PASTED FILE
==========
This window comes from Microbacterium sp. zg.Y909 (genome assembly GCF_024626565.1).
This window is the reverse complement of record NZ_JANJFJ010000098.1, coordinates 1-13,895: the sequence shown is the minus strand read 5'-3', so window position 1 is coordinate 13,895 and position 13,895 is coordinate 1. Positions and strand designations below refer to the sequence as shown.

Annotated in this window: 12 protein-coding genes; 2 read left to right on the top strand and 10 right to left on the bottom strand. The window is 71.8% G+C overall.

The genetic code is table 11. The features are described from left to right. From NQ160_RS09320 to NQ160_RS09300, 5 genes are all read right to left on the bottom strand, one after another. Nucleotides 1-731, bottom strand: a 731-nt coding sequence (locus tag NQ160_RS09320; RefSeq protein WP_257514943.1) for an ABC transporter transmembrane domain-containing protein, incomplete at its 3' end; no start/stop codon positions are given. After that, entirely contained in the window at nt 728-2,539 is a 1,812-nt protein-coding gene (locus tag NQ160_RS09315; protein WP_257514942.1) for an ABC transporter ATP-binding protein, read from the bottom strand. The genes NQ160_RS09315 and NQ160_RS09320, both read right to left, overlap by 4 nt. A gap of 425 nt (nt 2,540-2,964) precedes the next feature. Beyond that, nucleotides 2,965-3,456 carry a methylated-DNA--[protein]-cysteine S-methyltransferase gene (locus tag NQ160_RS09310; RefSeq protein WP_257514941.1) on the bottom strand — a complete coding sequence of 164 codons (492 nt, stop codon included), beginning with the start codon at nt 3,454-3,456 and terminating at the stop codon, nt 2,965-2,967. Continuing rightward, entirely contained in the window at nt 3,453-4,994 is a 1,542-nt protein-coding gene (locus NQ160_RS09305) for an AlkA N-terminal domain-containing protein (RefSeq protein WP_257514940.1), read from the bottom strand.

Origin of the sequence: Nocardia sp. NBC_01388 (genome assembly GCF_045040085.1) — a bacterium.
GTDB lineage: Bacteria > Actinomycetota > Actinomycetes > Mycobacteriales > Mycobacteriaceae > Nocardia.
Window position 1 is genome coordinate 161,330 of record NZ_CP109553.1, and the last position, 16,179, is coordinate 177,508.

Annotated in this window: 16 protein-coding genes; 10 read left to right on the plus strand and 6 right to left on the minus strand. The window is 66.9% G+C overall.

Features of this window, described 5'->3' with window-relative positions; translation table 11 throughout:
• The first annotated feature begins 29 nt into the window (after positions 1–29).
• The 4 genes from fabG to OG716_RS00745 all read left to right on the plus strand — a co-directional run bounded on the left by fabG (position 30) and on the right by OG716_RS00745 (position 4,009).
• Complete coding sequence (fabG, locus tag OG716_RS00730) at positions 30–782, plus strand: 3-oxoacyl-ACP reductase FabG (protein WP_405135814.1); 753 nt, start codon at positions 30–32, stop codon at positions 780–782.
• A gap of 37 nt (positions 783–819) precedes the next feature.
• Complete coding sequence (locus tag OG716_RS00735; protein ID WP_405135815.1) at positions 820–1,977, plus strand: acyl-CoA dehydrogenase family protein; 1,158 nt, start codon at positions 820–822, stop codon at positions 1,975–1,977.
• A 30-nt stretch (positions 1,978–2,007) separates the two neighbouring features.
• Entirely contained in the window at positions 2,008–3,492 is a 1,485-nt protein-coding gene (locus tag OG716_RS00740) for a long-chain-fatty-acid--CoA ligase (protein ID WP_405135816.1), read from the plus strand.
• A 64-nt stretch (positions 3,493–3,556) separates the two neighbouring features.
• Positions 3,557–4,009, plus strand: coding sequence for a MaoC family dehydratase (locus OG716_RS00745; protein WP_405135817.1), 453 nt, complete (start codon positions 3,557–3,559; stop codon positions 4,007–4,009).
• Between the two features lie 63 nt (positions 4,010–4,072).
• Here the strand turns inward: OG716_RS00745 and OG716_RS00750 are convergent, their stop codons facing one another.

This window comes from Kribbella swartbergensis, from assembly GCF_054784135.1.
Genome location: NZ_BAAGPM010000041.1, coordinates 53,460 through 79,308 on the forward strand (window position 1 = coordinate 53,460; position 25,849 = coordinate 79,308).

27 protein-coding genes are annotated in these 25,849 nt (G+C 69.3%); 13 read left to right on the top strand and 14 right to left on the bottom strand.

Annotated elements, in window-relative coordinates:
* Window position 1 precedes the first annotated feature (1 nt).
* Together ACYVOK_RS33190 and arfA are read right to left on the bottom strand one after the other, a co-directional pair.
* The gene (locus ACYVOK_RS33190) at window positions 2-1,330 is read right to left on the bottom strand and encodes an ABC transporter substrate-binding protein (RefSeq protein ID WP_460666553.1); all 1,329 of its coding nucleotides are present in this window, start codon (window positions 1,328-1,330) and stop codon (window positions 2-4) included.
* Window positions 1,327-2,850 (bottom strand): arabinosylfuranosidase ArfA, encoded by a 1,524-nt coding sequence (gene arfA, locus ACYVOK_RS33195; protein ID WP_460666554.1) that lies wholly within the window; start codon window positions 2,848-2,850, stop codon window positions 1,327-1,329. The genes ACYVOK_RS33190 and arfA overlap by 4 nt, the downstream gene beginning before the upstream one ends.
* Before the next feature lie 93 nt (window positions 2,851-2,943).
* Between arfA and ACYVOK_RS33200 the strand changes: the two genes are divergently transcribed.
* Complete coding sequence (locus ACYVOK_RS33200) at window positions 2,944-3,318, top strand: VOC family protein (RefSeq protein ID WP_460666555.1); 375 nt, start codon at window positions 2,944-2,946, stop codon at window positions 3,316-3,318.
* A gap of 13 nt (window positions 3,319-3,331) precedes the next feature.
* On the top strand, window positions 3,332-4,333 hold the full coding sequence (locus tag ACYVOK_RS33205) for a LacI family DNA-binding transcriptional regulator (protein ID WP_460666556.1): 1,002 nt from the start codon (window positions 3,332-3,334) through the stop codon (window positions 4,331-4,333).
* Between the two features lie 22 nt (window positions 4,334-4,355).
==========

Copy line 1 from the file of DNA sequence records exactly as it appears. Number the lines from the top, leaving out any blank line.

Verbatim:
This window comes from Microbacterium sp. zg.Y909 (genome assembly GCF_024626565.1).